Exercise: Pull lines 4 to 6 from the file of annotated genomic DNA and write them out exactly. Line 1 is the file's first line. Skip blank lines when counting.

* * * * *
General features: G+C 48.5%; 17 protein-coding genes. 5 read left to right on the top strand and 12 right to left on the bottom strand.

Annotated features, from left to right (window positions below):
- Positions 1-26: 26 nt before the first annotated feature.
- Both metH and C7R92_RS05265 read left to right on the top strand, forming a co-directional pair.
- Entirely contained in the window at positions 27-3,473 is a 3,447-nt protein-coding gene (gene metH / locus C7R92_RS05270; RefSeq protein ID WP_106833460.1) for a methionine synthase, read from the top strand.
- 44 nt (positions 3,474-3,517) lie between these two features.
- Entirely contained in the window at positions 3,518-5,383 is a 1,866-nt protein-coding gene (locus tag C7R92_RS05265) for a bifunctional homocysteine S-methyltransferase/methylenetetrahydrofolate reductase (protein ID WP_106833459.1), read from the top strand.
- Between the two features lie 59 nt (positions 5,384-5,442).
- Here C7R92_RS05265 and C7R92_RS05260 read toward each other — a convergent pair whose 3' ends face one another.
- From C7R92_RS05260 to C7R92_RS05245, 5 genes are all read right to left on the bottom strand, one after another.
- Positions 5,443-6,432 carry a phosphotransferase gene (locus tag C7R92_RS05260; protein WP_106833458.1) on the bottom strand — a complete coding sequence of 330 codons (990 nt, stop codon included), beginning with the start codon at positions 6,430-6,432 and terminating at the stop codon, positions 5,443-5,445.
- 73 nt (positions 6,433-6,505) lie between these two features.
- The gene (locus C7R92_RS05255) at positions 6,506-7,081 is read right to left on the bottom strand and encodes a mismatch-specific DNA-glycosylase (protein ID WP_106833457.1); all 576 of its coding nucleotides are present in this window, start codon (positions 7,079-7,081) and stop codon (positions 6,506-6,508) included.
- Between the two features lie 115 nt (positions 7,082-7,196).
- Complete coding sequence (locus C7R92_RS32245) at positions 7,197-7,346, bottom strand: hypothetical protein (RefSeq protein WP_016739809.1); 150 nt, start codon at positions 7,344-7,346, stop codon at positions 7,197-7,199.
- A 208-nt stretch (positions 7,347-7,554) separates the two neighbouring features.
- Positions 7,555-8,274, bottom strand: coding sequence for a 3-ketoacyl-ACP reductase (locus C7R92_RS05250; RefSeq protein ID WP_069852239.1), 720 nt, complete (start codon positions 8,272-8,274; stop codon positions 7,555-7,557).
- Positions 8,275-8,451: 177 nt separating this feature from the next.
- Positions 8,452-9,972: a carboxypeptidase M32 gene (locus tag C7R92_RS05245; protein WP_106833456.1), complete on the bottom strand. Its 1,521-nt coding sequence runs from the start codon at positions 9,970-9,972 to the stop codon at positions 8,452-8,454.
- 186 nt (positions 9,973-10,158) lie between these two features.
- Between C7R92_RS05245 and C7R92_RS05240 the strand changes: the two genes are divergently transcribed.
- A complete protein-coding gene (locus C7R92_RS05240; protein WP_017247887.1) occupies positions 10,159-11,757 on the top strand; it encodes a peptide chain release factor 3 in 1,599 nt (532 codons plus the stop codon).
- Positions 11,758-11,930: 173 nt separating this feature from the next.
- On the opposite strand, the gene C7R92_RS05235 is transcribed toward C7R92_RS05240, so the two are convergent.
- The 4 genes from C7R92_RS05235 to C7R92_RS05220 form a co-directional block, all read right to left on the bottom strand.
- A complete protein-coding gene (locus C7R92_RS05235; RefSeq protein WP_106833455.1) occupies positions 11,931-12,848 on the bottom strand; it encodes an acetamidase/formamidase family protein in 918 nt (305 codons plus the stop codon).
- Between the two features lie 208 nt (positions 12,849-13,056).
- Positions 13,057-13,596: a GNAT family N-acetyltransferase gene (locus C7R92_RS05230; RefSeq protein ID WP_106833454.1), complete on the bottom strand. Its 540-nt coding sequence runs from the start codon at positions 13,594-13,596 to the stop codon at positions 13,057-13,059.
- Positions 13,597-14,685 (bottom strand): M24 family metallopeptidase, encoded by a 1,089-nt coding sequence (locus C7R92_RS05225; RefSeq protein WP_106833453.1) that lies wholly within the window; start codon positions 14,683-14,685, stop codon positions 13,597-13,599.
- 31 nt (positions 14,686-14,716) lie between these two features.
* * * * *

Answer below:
- Both metH and C7R92_RS05265 read left to right on the top strand, forming a co-directional pair.
- Entirely contained in the window at positions 27-3,473 is a 3,447-nt protein-coding gene (gene metH / locus C7R92_RS05270; RefSeq protein ID WP_106833460.1) for a methionine synthase, read from the top strand.
- 44 nt (positions 3,474-3,517) lie between these two features.